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The prodigious amounts of leftovers from our Thanksgiving feast are tucked away in many (dozens?) of tupperware containers or wrapped in various layers of foil and plastic. I indulged with such abandon yesterday that today I wasn’t even tempted by the possibilities of turkey sandwiches or any creative way to use up what remains. I was, however, seduced by the pan of noodle kugel my mom made this afternoon — one of her standbys, a traditional dish she learned how to make from her mother-in-law. It was due to accompany my sister back to school tomorrow, and I had to plead with her to let me have some. She finally relented, and I savored this pudding which I have never thought to make myself. I’m not sure why, exactly, except that it’s one of those special things I look forward when I come home. It’s my mom’s dish, but I think it’s time I add it to my repertoire. Tasting it today, I was struck by the small but unmistakable miracle of such humble, traditional foods — how a few eggs and noodles and cheese and butter, sweetened with some sugar and spice, becomes something so much greater than the sum of its parts.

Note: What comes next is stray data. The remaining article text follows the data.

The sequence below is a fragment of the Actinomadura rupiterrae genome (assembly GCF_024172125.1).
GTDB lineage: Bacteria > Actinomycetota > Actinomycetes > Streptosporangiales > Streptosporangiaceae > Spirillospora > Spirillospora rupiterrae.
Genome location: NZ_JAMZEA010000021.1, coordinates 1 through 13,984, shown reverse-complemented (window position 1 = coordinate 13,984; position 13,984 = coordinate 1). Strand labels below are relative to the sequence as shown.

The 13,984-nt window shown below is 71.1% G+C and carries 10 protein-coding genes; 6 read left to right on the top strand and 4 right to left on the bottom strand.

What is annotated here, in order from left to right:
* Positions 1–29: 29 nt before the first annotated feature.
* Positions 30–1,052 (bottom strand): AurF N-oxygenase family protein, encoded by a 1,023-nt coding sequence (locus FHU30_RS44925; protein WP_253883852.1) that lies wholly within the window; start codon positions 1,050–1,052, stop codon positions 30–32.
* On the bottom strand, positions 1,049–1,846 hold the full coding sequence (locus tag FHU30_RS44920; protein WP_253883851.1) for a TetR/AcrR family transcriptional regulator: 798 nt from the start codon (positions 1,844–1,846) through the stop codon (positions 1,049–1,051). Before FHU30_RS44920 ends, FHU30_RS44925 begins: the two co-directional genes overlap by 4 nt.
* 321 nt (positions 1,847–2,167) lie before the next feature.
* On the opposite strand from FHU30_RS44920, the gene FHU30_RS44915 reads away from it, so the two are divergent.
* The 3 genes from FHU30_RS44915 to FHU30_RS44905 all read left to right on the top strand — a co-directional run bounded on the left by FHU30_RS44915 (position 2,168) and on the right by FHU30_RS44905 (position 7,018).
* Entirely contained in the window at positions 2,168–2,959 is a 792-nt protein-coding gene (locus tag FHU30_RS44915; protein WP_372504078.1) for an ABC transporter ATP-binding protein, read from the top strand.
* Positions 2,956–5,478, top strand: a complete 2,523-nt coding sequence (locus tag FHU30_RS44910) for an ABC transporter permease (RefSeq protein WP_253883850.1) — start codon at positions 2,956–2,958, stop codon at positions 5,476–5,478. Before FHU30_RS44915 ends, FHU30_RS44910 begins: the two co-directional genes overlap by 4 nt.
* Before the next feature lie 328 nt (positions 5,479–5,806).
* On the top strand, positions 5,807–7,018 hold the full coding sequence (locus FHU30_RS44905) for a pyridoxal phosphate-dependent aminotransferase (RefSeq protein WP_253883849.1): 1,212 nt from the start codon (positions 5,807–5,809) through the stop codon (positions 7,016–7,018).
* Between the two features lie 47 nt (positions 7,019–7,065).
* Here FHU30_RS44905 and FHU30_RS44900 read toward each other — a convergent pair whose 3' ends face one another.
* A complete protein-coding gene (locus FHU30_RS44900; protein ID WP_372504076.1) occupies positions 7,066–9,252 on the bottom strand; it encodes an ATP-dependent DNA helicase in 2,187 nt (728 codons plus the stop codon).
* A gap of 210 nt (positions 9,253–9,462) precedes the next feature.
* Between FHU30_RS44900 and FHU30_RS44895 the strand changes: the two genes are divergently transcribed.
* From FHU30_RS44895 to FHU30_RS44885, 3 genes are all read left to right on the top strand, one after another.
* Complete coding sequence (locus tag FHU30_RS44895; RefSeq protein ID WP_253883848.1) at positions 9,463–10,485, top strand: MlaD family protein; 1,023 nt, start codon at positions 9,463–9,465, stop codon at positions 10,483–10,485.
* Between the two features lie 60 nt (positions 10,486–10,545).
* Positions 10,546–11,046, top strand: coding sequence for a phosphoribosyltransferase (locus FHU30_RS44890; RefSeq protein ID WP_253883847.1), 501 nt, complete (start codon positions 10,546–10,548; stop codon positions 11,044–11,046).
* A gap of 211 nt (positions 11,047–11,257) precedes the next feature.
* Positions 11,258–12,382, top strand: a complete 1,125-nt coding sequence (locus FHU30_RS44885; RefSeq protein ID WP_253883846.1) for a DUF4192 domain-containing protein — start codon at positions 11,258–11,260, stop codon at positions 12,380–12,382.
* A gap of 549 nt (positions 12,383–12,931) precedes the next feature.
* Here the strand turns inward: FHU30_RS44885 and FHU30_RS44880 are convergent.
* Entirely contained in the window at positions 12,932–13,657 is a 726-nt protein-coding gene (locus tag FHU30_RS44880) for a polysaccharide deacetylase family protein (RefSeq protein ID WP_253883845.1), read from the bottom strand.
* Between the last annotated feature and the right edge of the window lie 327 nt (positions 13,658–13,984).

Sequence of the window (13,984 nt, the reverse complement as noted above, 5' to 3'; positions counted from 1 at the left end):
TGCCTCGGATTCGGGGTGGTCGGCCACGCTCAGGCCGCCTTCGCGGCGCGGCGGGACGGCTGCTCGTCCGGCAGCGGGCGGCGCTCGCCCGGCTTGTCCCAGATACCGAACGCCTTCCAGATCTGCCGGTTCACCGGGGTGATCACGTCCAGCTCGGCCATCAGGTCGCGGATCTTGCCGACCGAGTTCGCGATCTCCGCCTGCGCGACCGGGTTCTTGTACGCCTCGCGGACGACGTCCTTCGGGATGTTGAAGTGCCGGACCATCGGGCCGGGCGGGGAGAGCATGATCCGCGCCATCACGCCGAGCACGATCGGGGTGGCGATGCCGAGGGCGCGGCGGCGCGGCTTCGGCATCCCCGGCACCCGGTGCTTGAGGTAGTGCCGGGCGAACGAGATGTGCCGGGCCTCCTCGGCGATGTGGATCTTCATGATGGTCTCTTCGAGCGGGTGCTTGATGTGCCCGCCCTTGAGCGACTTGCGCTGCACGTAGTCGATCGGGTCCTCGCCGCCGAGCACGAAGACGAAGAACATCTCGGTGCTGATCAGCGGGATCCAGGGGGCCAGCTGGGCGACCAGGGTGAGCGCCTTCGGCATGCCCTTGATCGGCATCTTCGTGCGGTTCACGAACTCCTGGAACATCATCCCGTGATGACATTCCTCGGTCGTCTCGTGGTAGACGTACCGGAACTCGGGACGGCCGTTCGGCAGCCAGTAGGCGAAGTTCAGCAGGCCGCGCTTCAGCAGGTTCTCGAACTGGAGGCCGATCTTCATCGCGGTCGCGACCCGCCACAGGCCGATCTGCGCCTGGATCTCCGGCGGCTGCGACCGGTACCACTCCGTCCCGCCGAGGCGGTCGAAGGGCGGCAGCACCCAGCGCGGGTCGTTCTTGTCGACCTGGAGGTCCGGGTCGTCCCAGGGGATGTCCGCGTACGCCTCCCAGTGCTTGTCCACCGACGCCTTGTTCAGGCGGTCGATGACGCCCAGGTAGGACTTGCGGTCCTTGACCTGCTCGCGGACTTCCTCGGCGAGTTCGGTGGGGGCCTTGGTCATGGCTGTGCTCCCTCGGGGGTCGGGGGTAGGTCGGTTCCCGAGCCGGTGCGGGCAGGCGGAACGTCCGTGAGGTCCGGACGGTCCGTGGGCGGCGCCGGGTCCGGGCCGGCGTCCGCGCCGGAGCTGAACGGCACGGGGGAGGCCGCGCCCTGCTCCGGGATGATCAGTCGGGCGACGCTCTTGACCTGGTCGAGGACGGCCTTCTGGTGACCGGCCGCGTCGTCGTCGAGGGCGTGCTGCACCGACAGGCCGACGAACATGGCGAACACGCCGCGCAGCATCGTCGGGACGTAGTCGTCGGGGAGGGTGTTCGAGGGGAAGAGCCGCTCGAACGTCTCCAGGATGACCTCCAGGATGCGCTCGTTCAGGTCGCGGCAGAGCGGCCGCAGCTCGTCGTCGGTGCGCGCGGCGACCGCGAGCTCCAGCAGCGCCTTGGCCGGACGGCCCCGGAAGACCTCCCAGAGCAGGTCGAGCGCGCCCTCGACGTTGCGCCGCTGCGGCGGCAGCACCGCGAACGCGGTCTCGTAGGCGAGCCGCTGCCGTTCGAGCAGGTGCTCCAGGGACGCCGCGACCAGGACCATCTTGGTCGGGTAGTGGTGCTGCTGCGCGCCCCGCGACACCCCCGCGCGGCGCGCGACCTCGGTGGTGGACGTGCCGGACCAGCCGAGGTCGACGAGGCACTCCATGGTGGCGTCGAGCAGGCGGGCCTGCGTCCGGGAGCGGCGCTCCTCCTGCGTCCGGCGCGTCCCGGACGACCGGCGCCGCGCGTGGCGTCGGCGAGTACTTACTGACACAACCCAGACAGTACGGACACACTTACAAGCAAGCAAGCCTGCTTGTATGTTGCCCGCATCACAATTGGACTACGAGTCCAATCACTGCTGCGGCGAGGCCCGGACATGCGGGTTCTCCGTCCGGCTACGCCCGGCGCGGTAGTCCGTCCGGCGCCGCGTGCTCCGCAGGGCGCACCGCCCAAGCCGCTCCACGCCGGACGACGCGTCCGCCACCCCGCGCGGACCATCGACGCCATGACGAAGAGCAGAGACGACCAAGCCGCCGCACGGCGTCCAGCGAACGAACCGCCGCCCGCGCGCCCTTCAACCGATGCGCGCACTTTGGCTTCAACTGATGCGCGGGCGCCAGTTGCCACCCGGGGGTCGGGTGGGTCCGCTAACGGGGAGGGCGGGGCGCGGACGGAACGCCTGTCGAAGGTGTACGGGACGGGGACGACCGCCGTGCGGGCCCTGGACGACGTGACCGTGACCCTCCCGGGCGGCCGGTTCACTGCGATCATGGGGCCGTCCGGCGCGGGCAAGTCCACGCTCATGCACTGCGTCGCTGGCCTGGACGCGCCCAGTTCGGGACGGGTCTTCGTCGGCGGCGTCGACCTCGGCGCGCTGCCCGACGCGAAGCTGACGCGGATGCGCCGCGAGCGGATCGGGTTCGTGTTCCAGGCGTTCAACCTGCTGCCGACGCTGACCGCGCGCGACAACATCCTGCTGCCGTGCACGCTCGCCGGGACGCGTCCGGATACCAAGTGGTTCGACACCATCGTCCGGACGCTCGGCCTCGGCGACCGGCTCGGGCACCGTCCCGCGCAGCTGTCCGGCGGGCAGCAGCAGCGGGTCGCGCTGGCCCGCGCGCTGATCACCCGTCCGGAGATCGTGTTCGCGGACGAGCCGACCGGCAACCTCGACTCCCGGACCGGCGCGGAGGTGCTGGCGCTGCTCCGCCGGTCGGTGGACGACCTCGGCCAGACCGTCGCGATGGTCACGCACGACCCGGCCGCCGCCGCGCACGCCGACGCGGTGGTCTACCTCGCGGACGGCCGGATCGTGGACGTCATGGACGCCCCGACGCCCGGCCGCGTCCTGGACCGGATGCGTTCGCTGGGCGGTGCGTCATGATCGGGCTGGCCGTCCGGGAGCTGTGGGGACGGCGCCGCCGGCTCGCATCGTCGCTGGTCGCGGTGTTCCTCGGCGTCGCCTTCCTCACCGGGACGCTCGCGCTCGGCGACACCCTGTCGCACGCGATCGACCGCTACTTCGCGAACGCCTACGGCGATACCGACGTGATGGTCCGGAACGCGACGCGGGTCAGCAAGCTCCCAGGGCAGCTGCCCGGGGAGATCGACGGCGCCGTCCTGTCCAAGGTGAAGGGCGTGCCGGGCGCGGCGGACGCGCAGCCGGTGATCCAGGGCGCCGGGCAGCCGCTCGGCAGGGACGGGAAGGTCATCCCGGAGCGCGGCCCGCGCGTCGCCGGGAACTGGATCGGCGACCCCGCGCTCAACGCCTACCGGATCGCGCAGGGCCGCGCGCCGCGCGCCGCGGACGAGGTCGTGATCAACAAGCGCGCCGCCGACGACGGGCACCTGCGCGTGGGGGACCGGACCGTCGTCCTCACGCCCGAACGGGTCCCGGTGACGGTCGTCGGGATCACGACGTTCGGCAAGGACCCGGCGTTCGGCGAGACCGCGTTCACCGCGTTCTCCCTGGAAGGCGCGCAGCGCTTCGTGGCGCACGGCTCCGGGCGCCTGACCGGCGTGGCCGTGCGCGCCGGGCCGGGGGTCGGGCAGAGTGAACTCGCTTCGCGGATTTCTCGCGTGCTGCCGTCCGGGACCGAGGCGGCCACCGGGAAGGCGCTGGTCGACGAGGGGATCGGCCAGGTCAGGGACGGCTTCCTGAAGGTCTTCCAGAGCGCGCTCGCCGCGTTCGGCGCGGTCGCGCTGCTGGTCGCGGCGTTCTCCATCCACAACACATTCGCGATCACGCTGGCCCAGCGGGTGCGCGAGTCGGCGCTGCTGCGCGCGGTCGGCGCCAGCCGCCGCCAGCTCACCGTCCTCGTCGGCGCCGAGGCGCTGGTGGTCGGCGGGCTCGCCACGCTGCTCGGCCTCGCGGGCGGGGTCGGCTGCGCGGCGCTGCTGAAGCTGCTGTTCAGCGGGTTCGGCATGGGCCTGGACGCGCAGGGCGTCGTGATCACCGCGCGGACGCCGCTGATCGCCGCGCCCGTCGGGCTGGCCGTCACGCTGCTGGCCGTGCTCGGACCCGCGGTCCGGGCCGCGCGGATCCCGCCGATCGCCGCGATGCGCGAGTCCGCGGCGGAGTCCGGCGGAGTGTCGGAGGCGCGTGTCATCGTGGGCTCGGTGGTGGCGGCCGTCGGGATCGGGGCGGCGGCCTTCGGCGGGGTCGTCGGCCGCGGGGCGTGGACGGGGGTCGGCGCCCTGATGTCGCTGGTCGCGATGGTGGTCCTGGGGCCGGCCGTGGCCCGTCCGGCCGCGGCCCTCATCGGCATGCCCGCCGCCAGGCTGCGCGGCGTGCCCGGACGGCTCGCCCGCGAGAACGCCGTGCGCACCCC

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Lokshen Kugel (Noodle Pudding)
8 oz. broad noodles, cooked and drained (we use Mrs. Weiss’s broad egg noodles)
1 cup sour cream
1 cup cottage cheese
4 eggs, beaten
1/2 cup butter, melted
1/2 cup sugar
3/4 cup raisins
1/2 tsp. salt
1 tsp. cinnamon

Combine all ingredients and mix well. Pour into greased 8 x 8 pan. Bake, uncovered in 350 F oven for an hour.

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